I am happy doing what I am doing and at some point I would like to expand myself creatively and make a film. I do not see creativity as one vessel. I am creative and I am inherently creative and all of my creative skills are cross-transferable. My creation is limitless. I am born limitless and the only limit is myself.
What do you admire? Who would you like to dress?
I do not admire any one person. Anyone. It is a compilation of people, places and things. The one thing I do admire is people who are limitless, boundless, who embrace their own sense of self. Their person power and live by their own rules and anything is possible. That could be a homeless person I talk to on the street, to a major business person in a boardroom. It’s someone who we instant connect with on an energy level. Subjectively for me the purpose for living is a product of and a viewpoint to creation. People have sex and make a baby; baby chooses its own path. In the big space on a human level it is to create, build community, your own future, your own happiness. The whole idea of life is creation. Life is synthetic and it is all made up and created and that is what is incredible about it.
What are you passionate about?
The ideals of beauty, but not as an aesthetic reference. There is a subjective viewpoint of beauty. I am interested in the idea of beauty on an energetic level on the idea based about love and caring for each other and humanity. We are so tiny in the scope of the world and each individual has so much power to enable positive change. If one person who smiles at ten people randomly can create a ripple effect that could snowball… That’s the kind of beauty I like. There is so much beauty in oneness in the world. It is that sense of equality between all things that I find beautiful.
Is your voice expressed in the work that you do?
I am blessed in my career by being given complete autonomy and freedom to express my creative viewpoint and have my voice be expressed in a visual way. I get to create my subjective view of the human condition.
What excites you?
I am excited about collaboration. In a work sense, it is important to me. When I create something on my own, it is never really on my own. There is a certain magic to it; you have separate entities that can create something very special. When I combine the power of two people to create one thing, it is pure creation. I love working with other people and I get a certain magic. Together we create something new; it’s organic; it causes me to grow. And when based around a creative text, I often end up in a place I did not know I could go and it’s much more expansive, and the end product becomes enriched, unique and diverse.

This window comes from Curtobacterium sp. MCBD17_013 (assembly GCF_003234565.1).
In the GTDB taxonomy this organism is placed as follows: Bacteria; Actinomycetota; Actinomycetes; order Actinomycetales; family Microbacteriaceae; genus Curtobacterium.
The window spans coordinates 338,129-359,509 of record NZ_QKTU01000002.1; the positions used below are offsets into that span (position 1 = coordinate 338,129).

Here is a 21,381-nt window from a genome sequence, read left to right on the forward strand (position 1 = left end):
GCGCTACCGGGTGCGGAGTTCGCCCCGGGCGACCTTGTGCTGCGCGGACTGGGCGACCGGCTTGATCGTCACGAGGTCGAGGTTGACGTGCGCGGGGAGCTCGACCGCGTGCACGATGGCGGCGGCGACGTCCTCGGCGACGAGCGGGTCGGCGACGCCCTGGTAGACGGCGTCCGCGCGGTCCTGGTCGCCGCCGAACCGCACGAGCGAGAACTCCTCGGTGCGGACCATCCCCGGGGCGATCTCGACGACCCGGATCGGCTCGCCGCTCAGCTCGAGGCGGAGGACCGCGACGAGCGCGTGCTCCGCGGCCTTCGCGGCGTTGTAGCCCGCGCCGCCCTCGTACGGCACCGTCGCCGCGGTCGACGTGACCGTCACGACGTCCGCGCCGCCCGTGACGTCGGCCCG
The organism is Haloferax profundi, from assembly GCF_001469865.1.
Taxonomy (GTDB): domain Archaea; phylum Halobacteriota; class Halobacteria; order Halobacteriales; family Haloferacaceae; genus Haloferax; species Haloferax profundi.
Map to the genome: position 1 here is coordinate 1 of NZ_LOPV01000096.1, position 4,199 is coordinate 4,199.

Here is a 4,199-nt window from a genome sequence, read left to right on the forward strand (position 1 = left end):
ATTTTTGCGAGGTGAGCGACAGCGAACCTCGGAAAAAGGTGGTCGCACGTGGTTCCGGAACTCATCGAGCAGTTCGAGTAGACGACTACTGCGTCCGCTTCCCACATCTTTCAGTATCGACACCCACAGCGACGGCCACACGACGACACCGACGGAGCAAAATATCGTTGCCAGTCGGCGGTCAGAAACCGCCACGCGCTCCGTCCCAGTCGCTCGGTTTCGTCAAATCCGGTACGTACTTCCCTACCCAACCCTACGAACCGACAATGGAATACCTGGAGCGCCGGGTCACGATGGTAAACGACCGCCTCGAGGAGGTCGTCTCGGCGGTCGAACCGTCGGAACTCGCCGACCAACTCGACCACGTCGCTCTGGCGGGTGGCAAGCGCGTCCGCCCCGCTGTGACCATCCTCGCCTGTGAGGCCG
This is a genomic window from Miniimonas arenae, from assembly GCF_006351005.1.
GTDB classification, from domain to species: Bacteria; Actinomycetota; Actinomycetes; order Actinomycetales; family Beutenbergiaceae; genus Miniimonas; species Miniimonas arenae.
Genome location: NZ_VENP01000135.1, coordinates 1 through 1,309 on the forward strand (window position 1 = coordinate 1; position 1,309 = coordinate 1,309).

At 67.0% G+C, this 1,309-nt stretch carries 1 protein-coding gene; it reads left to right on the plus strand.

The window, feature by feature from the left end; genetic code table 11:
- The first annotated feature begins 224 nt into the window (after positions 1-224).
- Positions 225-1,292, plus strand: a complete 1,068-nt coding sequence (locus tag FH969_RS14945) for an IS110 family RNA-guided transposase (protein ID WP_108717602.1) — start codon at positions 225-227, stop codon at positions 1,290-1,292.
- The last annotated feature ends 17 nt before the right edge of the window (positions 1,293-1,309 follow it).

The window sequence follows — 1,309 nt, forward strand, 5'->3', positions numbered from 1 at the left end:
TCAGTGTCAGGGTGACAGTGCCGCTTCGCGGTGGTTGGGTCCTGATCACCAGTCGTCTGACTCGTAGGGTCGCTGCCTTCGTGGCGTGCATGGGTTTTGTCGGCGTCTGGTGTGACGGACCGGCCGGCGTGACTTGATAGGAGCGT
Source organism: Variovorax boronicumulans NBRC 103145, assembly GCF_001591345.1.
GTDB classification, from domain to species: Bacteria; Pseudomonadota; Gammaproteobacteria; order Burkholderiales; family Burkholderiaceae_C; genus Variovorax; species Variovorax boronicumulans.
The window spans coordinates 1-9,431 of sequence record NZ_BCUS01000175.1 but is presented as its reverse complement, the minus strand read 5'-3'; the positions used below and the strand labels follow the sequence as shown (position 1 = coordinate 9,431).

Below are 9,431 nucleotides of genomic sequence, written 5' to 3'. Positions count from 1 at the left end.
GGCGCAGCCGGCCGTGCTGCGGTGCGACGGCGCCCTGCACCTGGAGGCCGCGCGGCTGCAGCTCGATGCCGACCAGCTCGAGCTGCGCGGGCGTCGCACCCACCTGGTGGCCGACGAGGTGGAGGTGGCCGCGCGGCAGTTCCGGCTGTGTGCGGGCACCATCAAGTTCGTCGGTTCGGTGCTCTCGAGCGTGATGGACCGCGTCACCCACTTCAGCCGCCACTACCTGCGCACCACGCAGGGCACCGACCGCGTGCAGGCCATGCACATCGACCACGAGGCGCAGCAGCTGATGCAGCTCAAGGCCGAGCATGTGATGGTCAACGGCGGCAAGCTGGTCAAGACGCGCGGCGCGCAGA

How long have you being doing what you love?
Well, I have been doing this all my life, being creative. However, as a career, four years. How
Did you get to work with all these top industry people?
One of my pieces got discovered in an office by Nicola Formichetti, who is a wonderful, amazing person, who is the creative director of all companies great and wonderful? He saw a piece and invited me to do a commission and then we did one of my favorite things that is to collaborate and we buzzed off of each other. The rest is history in making.
If you were to be inspired by anything, what would that be?
It might sound a little corny, but there are three mottos that I live by: “Life is for dreams, for without dreams we have nothing.” “Take no prisoners” when I am feeling ambitious. “Embrace the change without fear or self-criticism.” When I have interns I always share these mottos. Everyone starts somewhere and everyone is equal and you are your limit. It is not going to be easy; you make the changes and you are the limit.